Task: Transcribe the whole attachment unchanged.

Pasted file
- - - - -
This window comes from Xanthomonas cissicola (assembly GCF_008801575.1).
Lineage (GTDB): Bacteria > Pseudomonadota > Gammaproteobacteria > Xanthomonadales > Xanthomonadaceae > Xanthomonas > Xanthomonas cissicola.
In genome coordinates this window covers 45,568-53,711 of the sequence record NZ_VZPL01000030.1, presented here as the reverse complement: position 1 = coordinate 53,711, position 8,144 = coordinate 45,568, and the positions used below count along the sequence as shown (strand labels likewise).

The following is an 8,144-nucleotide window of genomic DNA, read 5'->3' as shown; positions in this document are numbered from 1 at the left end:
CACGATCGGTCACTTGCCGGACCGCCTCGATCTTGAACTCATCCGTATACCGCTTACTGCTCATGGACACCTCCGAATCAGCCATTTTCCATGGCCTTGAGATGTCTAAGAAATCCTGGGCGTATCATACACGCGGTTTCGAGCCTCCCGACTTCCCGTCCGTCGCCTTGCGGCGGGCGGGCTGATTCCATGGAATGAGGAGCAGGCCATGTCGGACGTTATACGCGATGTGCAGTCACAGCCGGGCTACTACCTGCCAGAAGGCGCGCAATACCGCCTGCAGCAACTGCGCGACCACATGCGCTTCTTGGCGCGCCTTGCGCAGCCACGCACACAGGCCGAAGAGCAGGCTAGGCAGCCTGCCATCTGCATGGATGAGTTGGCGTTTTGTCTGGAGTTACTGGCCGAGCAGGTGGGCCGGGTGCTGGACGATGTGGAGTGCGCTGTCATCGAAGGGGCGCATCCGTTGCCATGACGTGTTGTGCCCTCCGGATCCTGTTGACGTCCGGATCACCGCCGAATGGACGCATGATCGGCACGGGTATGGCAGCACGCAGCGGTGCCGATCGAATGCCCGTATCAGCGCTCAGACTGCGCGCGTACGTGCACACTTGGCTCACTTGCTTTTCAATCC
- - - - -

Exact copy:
This window comes from Xanthomonas cissicola (assembly GCF_008801575.1).
Lineage (GTDB): Bacteria > Pseudomonadota > Gammaproteobacteria > Xanthomonadales > Xanthomonadaceae > Xanthomonas > Xanthomonas cissicola.
In genome coordinates this window covers 45,568-53,711 of the sequence record NZ_VZPL01000030.1, presented here as the reverse complement: position 1 = coordinate 53,711, position 8,144 = coordinate 45,568, and the positions used below count along the sequence as shown (strand labels likewise).

The following is an 8,144-nucleotide window of genomic DNA, read 5'->3' as shown; positions in this document are numbered from 1 at the left end:
CACGATCGGTCACTTGCCGGACCGCCTCGATCTTGAACTCATCCGTATACCGCTTACTGCTCATGGACACCTCCGAATCAGCCATTTTCCATGGCCTTGAGATGTCTAAGAAATCCTGGGCGTATCATACACGCGGTTTCGAGCCTCCCGACTTCCCGTCCGTCGCCTTGCGGCGGGCGGGCTGATTCCATGGAATGAGGAGCAGGCCATGTCGGACGTTATACGCGATGTGCAGTCACAGCCGGGCTACTACCTGCCAGAAGGCGCGCAATACCGCCTGCAGCAACTGCGCGACCACATGCGCTTCTTGGCGCGCCTTGCGCAGCCACGCACACAGGCCGAAGAGCAGGCTAGGCAGCCTGCCATCTGCATGGATGAGTTGGCGTTTTGTCTGGAGTTACTGGCCGAGCAGGTGGGCCGGGTGCTGGACGATGTGGAGTGCGCTGTCATCGAAGGGGCGCATCCGTTGCCATGACGTGTTGTGCCCTCCGGATCCTGTTGACGTCCGGATCACCGCCGAATGGACGCATGATCGGCACGGGTATGGCAGCACGCAGCGGTGCCGATCGAATGCCCGTATCAGCGCTCAGACTGCGCGCGTACGTGCACACTTGGCTCACTTGCTTTTCAATCC